Developing the right balance between perfectionism and pacing can be one of the greatest challenges in preparing for the GMAT. In high school and college, many of us did well by adopting perfectionism as a winning strategy. We studied hard and expected to ace exams, perhaps getting 90+% of the questions right. The GMAT, however, is a different game. It is perhaps similar to competitive horse jumping, in which faults are accumulated for missing jumps or going over the allotted time.
The adaptive nature of the exam is designed to increase the difficulty of questions until you start to miss 30 to 50% of them, so what matters is the difficulty of the questions you get right and wrong. What I advocate is not worrying about the difficulty of the problems but rather getting as comfortable as possible playing a game that requires you alternately unleash and rein in your inner perfectionist.
Missing an easy question hurts your score more than missing a difficult question, and missing three or four questions in a row compounds the penalties. As a result, it’s best to work at a roughly even pace and give each question a fair shot. But because you’ll probably finish some questions in less than the average two minutes or so per question, it’s also essential to use that extra time strategically.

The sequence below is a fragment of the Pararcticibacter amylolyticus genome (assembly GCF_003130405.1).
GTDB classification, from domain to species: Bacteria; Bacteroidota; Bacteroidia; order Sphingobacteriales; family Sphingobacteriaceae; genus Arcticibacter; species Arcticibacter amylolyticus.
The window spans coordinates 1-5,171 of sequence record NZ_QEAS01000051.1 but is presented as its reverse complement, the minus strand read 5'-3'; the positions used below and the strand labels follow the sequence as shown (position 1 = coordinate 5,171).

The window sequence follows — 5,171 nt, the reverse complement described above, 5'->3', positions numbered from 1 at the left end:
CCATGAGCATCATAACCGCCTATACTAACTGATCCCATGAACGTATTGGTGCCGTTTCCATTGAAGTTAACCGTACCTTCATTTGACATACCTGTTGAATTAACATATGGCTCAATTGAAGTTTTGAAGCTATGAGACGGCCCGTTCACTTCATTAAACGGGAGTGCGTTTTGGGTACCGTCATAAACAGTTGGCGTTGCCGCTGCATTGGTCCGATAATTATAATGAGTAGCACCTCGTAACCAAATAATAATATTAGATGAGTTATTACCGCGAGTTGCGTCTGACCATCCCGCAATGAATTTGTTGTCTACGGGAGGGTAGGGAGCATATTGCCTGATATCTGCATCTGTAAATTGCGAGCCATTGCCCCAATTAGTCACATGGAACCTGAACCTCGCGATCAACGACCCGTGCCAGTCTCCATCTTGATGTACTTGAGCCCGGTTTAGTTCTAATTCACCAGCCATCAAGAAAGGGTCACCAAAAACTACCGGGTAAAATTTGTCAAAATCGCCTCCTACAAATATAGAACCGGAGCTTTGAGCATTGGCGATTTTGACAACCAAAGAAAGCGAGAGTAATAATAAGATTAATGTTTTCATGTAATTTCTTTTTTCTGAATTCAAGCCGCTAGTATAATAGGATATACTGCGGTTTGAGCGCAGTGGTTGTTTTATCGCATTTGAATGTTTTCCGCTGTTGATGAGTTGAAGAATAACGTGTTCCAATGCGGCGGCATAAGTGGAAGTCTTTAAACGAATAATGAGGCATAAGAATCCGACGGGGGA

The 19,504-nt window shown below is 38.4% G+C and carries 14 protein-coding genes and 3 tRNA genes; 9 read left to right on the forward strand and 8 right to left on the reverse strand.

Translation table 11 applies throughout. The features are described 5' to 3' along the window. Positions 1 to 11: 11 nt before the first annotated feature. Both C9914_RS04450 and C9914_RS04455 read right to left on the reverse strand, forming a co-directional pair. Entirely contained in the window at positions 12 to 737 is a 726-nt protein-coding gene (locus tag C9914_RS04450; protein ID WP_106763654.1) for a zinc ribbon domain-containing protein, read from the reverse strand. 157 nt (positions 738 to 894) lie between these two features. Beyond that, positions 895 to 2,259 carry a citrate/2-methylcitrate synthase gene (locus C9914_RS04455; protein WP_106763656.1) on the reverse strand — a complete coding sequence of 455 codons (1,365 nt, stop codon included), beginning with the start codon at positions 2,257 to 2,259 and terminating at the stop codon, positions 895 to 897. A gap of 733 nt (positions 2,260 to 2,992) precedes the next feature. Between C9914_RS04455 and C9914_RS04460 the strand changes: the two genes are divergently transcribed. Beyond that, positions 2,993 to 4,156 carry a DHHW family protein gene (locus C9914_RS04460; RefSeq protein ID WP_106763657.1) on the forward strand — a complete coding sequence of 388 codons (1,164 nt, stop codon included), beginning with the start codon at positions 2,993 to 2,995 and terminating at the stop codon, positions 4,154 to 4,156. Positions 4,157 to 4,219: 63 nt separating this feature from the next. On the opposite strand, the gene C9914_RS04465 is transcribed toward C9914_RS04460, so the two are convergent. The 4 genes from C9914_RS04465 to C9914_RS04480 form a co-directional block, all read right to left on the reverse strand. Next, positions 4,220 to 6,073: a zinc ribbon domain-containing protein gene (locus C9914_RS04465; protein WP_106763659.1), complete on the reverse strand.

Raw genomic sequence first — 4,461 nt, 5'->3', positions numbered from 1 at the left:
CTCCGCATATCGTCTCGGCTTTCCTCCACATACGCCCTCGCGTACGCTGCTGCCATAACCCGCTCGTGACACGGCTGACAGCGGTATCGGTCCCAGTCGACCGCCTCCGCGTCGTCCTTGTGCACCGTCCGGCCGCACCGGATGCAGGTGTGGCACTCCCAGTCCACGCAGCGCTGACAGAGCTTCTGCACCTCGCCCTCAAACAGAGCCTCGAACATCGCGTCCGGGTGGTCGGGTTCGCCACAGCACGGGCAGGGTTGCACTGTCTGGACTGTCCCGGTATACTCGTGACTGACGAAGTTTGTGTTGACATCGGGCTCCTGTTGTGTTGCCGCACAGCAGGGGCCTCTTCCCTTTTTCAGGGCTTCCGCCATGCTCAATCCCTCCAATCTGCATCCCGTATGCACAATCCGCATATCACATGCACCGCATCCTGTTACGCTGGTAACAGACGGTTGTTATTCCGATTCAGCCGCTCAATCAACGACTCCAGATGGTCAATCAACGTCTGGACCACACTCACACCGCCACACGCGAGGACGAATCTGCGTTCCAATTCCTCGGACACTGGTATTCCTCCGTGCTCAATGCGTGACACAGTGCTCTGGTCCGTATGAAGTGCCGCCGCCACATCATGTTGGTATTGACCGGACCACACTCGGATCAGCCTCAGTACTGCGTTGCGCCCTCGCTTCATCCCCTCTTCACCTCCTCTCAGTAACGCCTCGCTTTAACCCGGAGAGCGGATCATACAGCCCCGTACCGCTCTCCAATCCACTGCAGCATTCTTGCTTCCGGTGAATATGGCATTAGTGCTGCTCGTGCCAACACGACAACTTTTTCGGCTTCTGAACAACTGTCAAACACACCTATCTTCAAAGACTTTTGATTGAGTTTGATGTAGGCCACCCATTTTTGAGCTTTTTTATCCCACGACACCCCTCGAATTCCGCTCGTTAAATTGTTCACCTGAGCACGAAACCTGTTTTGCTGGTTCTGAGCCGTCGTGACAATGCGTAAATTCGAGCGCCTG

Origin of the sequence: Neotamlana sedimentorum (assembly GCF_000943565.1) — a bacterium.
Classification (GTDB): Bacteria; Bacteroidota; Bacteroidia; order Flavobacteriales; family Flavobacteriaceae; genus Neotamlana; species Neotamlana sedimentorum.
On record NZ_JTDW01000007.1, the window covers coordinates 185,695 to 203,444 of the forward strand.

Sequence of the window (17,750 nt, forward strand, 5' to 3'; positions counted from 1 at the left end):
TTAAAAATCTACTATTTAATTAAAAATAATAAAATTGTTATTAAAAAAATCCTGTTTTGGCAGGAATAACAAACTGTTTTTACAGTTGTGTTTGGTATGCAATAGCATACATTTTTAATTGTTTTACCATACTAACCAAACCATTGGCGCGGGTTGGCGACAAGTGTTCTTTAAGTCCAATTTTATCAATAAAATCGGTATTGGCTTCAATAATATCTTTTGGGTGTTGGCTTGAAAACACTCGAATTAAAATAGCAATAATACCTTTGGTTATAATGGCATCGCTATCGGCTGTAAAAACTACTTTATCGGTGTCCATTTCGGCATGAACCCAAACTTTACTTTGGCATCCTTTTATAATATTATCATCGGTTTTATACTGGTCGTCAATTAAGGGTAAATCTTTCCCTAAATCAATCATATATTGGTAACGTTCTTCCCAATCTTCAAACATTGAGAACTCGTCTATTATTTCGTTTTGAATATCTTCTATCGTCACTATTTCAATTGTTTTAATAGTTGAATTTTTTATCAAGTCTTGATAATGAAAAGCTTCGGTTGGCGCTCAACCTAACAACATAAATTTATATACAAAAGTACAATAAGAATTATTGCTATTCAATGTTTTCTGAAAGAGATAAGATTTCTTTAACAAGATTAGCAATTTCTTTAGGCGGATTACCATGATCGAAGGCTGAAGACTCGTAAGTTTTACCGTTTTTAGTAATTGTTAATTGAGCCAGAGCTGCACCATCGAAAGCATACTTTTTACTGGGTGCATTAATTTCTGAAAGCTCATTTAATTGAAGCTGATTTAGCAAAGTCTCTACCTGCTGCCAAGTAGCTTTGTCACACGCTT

So what’s the maximum amount of time you should spend on any one question? In my opinion, your target max should be somewhere in the 2:30-3:30 zone. The stronger your skills are, the more you may be able to get some questions done in less than two minutes and therefore the more you may be able to flex to 3:30 on some questions. But of course, gauging all of this depends on your ability to know when you’re going overtime – something I’ll discuss in a future post.
To refine your pacing even further, avoid ever taking less than one minute on a question. If a question is that easy, the penalty for missing it will be severe, so it’s worth double-checking your work. In addition, solidify your core skills so you won’t miss easier questions because of test-day nerves and so you can build speed. Finally, focus on mastering sentence correction and target 90 seconds or less per sentence correction question. You will improve your success with sentence correction problems, and you will open up a little more time to consider the difficult critical reasoning and reading comprehension questions.